Food price inflation hits double figures
Shoppers are paying 10.6% more for food than they were a year ago, according to the British Retail Consortium-Nielson IQ index.
Shop price inflation reached a record high at 5.7% in September, up from 5.1% in August. Both the shop price inflation and food inflation figures are the highest since the index began in 2005.
Food price inflation rose from 9.3% last month as the war in Ukraine pushed up the price of animal feed, fertiliser and vegetable oil. Fresh food products cost a record 12.1% more than last year, the highest rate for the category on record.
The price of store cupboard staples such as pasta and tinned tomatoes has gone up a record 8.6% since last year, up from an inflation figure of 7.8% last month.
‘Government must freeze business rates’
Helen Dickinson OBE, chief executive of the British Retail Consortium, says: “Retailers are battling huge cost pressures from the weak pound, rising energy bills and global commodity prices, high transport costs, a tight labour market and the cumulative burden of government-imposed costs.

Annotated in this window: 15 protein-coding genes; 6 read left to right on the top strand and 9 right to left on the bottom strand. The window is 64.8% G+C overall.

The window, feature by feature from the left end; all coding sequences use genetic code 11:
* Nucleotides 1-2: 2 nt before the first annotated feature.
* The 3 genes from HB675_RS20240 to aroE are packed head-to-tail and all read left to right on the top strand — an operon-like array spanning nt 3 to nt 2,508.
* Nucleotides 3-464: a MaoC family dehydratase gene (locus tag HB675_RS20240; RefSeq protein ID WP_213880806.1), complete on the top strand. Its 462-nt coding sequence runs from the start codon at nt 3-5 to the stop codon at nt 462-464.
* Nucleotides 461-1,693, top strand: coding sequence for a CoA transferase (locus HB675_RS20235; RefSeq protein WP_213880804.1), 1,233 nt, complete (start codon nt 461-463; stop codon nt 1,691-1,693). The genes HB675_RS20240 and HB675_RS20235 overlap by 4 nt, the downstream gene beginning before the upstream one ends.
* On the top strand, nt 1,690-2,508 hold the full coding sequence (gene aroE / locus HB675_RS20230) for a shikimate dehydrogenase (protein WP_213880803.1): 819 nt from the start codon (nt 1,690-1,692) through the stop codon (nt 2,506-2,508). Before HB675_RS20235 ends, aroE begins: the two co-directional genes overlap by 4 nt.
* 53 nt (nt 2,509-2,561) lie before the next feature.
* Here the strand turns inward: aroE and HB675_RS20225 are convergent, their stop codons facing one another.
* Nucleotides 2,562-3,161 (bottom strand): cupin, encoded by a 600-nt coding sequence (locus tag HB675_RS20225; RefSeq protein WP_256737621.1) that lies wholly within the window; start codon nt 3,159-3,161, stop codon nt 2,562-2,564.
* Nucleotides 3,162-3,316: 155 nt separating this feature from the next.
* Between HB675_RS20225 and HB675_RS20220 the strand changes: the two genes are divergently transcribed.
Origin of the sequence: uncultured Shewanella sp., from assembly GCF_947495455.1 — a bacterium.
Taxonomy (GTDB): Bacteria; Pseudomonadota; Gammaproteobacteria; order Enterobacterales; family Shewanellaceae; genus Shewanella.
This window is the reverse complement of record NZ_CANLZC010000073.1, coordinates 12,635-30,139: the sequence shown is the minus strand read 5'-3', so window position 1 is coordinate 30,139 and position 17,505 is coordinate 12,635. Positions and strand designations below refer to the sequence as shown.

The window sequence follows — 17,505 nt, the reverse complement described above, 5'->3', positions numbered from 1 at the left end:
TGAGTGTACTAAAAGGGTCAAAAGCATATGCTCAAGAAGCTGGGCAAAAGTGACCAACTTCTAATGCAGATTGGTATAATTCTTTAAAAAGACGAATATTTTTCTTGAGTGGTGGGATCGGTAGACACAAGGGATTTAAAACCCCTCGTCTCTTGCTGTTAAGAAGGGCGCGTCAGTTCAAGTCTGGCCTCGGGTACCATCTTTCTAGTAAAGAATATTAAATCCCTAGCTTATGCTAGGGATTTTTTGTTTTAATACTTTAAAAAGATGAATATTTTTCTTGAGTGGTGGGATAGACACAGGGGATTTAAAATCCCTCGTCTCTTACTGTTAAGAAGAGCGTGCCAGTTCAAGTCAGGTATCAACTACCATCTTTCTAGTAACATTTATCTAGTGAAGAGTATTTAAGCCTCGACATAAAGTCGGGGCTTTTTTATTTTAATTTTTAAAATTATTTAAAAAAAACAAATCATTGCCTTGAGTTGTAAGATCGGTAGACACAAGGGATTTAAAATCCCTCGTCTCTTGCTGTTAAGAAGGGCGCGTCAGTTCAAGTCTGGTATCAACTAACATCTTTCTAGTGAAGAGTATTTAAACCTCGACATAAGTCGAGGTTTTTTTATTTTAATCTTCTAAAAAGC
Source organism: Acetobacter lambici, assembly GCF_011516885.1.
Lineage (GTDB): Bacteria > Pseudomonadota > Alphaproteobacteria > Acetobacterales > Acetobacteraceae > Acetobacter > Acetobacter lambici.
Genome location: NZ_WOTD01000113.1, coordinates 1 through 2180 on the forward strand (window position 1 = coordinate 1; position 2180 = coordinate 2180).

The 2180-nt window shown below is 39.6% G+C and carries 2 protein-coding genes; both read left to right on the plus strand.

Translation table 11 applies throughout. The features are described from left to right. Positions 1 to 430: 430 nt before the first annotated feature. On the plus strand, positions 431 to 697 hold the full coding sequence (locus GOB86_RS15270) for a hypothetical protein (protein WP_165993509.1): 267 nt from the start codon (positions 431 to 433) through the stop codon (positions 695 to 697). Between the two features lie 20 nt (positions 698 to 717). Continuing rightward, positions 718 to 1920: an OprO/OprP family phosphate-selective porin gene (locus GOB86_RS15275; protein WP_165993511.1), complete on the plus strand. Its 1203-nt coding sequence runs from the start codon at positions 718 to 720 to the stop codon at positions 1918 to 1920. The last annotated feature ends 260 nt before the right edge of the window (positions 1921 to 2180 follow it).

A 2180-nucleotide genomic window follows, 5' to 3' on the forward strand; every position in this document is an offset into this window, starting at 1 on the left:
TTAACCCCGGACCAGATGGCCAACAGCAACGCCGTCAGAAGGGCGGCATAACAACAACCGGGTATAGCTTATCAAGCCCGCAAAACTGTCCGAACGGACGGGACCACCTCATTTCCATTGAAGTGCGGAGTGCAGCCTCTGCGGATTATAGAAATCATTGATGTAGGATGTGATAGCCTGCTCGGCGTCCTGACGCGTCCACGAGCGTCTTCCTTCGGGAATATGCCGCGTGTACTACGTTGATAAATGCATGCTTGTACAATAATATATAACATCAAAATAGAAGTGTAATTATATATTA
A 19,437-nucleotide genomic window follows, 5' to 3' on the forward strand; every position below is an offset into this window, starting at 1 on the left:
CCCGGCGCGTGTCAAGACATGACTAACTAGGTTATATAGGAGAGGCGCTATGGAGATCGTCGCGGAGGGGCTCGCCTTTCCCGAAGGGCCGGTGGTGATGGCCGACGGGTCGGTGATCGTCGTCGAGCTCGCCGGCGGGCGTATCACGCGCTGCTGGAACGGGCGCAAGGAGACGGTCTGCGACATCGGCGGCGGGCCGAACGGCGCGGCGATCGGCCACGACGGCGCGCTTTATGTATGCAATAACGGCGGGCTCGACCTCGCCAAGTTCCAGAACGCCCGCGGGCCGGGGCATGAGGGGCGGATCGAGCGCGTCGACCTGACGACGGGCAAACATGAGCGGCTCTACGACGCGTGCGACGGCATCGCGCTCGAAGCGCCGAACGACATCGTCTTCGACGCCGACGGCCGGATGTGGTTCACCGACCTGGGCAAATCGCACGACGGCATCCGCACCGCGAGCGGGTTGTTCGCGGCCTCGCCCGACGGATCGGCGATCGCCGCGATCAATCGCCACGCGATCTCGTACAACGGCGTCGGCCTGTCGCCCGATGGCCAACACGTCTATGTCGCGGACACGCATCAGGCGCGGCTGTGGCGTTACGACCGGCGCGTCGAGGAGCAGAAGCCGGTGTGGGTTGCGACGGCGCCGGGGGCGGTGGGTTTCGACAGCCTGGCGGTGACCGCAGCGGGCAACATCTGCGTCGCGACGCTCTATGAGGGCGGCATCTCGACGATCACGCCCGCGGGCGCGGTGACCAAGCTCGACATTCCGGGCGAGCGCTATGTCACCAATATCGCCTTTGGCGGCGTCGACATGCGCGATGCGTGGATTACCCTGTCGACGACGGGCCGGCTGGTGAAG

“And, with business rates set to jump by 10% next April, squeezed retailers face an additional £800m in unaffordable tax rises. Government must urgently freeze the business rates multiplier to give retailers more scope to do more to help households.”
Mike Watkins, head of retailer and business insight at NielsenIQ, says: “With food and household energy prices continuing to rise, it’s no surprise that NielsenIQ data shows that 76% of consumers are saying they expect to be moderately or severely affected by the cost-of-living crisis over the next three months, up from 57% in the summer.
“So households will be looking for savings to help manage their personal finances this autumn and we expect shoppers to become more cautious about discretionary spend, adding to pressure in the retail sector.”